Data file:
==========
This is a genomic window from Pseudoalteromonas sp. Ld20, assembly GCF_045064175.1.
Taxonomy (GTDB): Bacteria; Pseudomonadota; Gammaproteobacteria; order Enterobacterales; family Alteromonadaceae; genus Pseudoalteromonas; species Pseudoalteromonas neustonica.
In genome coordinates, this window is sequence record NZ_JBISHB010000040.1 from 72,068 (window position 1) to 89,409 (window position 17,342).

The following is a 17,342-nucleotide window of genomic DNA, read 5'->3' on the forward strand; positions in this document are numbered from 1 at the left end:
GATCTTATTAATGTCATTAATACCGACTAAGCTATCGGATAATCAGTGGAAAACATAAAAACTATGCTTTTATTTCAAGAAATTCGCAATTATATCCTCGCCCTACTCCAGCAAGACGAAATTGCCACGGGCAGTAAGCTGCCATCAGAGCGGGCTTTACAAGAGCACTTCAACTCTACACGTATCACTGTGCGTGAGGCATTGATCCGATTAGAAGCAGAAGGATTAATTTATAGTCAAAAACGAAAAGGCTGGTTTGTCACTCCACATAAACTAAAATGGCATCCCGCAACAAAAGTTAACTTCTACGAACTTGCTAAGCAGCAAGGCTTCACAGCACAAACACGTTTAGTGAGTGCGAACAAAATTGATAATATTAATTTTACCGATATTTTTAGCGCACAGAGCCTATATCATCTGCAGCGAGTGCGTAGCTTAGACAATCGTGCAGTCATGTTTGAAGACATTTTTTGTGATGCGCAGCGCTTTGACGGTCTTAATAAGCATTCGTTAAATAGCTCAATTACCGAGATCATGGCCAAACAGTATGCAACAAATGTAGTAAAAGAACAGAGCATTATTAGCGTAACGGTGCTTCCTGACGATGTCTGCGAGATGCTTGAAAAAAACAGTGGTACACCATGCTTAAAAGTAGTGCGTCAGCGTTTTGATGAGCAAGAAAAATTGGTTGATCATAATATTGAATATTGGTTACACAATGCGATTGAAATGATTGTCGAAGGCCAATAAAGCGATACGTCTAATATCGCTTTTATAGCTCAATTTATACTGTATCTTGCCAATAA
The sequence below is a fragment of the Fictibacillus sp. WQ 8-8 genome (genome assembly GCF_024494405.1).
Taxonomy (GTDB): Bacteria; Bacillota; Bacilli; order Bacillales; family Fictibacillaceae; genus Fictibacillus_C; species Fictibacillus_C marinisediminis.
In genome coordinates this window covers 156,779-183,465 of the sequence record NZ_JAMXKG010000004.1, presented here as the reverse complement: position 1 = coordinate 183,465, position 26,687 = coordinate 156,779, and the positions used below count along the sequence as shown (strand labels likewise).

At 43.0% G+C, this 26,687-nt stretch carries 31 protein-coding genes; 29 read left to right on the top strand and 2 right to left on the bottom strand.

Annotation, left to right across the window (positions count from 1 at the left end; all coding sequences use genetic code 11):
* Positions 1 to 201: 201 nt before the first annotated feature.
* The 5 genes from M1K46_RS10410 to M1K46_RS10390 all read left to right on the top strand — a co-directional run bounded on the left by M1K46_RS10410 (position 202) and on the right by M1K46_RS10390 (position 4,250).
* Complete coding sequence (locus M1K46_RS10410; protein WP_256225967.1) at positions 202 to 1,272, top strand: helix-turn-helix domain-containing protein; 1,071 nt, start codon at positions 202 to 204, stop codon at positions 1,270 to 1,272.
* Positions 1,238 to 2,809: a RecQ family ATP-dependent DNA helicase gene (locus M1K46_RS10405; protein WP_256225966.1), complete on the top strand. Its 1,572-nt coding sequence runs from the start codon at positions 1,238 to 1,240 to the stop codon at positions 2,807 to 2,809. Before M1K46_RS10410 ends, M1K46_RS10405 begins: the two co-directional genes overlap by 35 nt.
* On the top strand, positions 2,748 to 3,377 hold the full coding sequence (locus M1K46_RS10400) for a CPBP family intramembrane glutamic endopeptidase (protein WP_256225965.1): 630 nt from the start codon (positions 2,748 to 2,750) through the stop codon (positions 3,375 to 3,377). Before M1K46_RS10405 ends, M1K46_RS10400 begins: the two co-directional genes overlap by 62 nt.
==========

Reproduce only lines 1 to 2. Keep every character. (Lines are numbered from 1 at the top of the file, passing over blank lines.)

This is a genomic window from Pseudoalteromonas sp. Ld20, assembly GCF_045064175.1.
Taxonomy (GTDB): Bacteria; Pseudomonadota; Gammaproteobacteria; order Enterobacterales; family Alteromonadaceae; genus Pseudoalteromonas; species Pseudoalteromonas neustonica.